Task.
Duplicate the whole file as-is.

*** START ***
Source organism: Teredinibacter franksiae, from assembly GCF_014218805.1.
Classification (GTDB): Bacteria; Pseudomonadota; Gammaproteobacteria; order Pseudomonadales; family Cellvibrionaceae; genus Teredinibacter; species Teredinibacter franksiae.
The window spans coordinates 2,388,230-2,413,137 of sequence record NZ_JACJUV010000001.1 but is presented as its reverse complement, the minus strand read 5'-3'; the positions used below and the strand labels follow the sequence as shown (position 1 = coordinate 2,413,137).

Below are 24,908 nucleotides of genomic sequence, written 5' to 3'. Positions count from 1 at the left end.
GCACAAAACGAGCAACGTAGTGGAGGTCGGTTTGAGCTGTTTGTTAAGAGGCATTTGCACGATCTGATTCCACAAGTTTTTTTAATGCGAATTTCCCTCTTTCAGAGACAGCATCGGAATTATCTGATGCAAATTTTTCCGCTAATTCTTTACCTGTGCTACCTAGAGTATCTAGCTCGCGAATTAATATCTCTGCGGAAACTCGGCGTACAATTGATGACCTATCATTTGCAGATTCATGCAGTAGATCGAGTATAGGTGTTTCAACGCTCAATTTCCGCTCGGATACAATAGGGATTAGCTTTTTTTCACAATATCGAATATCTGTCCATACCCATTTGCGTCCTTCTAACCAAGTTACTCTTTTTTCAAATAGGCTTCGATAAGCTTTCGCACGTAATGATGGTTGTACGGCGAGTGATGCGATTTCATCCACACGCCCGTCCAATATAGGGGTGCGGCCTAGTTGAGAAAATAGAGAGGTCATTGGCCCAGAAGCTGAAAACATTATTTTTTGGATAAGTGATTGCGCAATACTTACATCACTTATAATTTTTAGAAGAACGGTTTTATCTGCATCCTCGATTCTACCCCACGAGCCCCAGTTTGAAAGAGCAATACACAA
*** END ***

Source organism: Teredinibacter franksiae, from assembly GCF_014218805.1.
Classification (GTDB): Bacteria; Pseudomonadota; Gammaproteobacteria; order Pseudomonadales; family Cellvibrionaceae; genus Teredinibacter; species Teredinibacter franksiae.
The window spans coordinates 2,388,230-2,413,137 of sequence record NZ_JACJUV010000001.1 but is presented as its reverse complement, the minus strand read 5'-3'; the positions used below and the strand labels follow the sequence as shown (position 1 = coordinate 2,413,137).

Below are 24,908 nucleotides of genomic sequence, written 5' to 3'. Positions count from 1 at the left end.
GCACAAAACGAGCAACGTAGTGGAGGTCGGTTTGAGCTGTTTGTTAAGAGGCATTTGCACGATCTGATTCCACAAGTTTTTTTAATGCGAATTTCCCTCTTTCAGAGACAGCATCGGAATTATCTGATGCAAATTTTTCCGCTAATTCTTTACCTGTGCTACCTAGAGTATCTAGCTCGCGAATTAATATCTCTGCGGAAACTCGGCGTACAATTGATGACCTATCATTTGCAGATTCATGCAGTAGATCGAGTATAGGTGTTTCAACGCTCAATTTCCGCTCGGATACAATAGGGATTAGCTTTTTTTCACAATATCGAATATCTGTCCATACCCATTTGCGTCCTTCTAACCAAGTTACTCTTTTTTCAAATAGGCTTCGATAAGCTTTCGCACGTAATGATGGTTGTACGGCGAGTGATGCGATTTCATCCACACGCCCGTCCAATATAGGGGTGCGGCCTAGTTGAGAAAATAGAGAGGTCATTGGCCCAGAAGCTGAAAACATTATTTTTTGGATAAGTGATTGCGCAATACTTACATCACTTATAATTTTTAGAAGAACGGTTTTATCTGCATCCTCGATTCTACCCCACGAGCCCCAGTTTGAAAGAGCAATACACAA